Heartbleed Cloud Flare Key Challenge

Despite some attempts to extract private key material (that would immediately void your TLS digital certificate)  from a Heartbleed compromised computer, researchers were unable to do so, and said it was an unlikely occurrence.

Shooting from the hip is fairly dangerous, because shortly after that the same researchers decided to test their results with a crowd challenge  at Cloudflare, and voila, quite a few people figured out how to exploit it.

Here’s one that worked.

I thought it was interesting that the trolls were sending fake keys in actual Heartbleed traffic which on first glance would plausibly look like a key, if one didn’t do the math. Doing the actual PKI math however, yielded the results.

Fixing TLS part 4

The Danger of the MITM attack

While the data should be confidential, it is even more important that the data can not be easily changed in a MITM (man in the middle) attack. Yet we see actions that allow this to happen and companies that will not put out effort to fix this because there is no demand from citizens to do so.  If you have been hacked at the local coffee shop and had your Facebook account stolen, that’s a different matter. You will become a convert.

This is clearly a patient safety issue, but if you actually knew the patient safety error rate and were in the Health Information Technology business you would not be surprised.  People are killed every day by mistakes and it’s not unusual to sue, so costs go up.  Lawyers and insurance companies profit, doctors have to pay more for insurance, and sometimes stop practicing, but have to tack on costs.  Error rates stay steady, despite many attempts at improvement.

One case that was brought to my attention was the identification of items in the Internet of Things.  Here is one classic example,  keeping track and count of surgical instruments and sponges.  Why is this done?

Because they accidentally get left in patients. Seems hard to believe, but it’s the case in a pay per procedure world.  Or a more unusual case, faulty sterilization.  One would expect that in conjunction with simply poor practices, since many people have through the centuries died from infections from surgical instruments until they discovered germ theory and instituted sterilization.  But normal sterilization doesn’t work for Mad Cow prions.  It does not kill the prions, so you have to keep track of those instruments.  And recently people were exposed to CJD in a southern U.S. hospital. So it happens.  Numbering and having a record of the instruments and their sterilization history would be a step in the right direction.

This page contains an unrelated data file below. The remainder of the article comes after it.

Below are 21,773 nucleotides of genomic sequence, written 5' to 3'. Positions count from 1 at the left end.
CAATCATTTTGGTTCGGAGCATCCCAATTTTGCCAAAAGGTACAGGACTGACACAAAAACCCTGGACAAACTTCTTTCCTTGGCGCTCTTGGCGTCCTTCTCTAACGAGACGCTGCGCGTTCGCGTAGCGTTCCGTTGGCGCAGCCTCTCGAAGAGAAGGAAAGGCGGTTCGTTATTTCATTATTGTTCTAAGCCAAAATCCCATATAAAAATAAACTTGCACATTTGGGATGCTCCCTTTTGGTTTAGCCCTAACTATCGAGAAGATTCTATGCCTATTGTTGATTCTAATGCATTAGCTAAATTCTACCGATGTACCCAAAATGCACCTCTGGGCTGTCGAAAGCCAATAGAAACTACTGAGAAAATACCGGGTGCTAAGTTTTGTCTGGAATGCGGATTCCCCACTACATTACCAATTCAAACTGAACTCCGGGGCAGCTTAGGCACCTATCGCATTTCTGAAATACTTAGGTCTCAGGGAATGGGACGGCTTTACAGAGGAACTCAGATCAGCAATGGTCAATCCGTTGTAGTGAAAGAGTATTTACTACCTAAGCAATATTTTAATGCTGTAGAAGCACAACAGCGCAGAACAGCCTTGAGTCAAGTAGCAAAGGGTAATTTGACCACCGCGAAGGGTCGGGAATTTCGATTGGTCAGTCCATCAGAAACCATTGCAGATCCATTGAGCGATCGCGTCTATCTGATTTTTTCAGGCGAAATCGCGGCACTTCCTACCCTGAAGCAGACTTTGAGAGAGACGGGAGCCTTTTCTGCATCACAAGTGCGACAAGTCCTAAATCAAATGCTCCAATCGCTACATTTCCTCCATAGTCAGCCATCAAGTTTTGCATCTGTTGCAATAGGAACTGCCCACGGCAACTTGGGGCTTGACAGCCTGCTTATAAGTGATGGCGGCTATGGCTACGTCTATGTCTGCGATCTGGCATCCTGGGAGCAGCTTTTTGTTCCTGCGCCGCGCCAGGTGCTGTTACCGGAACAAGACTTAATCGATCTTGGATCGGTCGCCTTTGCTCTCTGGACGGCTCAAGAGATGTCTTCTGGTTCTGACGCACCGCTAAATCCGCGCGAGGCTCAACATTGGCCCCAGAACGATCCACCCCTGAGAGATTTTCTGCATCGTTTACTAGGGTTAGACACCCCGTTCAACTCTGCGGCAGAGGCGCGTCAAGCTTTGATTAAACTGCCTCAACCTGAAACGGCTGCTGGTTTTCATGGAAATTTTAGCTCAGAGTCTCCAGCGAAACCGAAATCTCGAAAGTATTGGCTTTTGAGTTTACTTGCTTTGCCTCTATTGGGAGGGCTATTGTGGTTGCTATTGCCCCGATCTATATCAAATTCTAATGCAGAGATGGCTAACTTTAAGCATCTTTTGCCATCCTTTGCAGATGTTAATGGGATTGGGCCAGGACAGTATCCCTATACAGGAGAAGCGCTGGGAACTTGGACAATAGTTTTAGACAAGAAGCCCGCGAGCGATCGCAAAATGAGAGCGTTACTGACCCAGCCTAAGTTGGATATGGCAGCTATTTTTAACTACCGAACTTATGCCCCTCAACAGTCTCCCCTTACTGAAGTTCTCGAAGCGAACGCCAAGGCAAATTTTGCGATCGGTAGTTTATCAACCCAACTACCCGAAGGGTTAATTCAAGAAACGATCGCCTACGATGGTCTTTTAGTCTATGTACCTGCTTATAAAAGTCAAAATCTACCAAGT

The importance of c=US X.500 NGO National Identity and how it can be done with root and other certificates used for TLS and for S/MIME, plus other vulnerabilities such as code signing for computer software.

By putting in additional validation of trust anchors at the c=US level, beyond that of the FICAM Federal Bridge cross certificates, the current maintainers of the X.509v3 standard that are the ISO brain trust behind TLS seek to add expertise to help users and companies make sense of encryption and assure that it is being done properly, that fill a gap not addressed by groups like FICAM or browser industry forums such as CAB.

These forums already play an important role, but there is an additional 4th corner that has been called for, which is the original model of the X.500 directory applied on a national scale by a NGO. We already have U.S. Government directories and X.500 applied to the Federal Bridge that serves a specific purpose.

The technical deep dive (out of the Matrix now) into reality

Recent research work has turned up serious problems. This is reality, not what your software is telling you. If you can read and understand that paper, you are out of the matrix.

Sometimes the problem is in the client code, sometimes in the server.  Some problems look very much like they have been inserted by the NSA, others just may be sloppy programming.

The bottom line is that U.S. companies are now losing money in a Post Snowden world due to failing to do the right thing and shore up the trust framework for digital certificates by creating individual trust islands in Aerospace, Pharma, Education and Energy, and failing to support a fairly simple NGO  national approach, already present in the standards which is the point of c=US. They fight to keep people ignorant, and people don’t want to be bothered, so they become victims.  Companies have an ethical and fiduciary responsibility to do better, but as the 2008 crash indicates, it’s not about being ethical.

Worse yet is the emphasis on DNS to fill the gap, which can be manipulated fairly simply to the end user and has no commercial history of being a trusted authority in the delivery of certificates.  You can be spoofed, you will be spoofed, it is a standard part of the Hacker tool kit.

One problem in particular, bad random numbers is known to be a problem for generating good crypto, and thus there are papers written by NIST on how to do good random numbers. That did not stop them from approving, and recently rejecting (after a Snowden disclosure), a bad random number generator that was specified for compliance with Federal standards.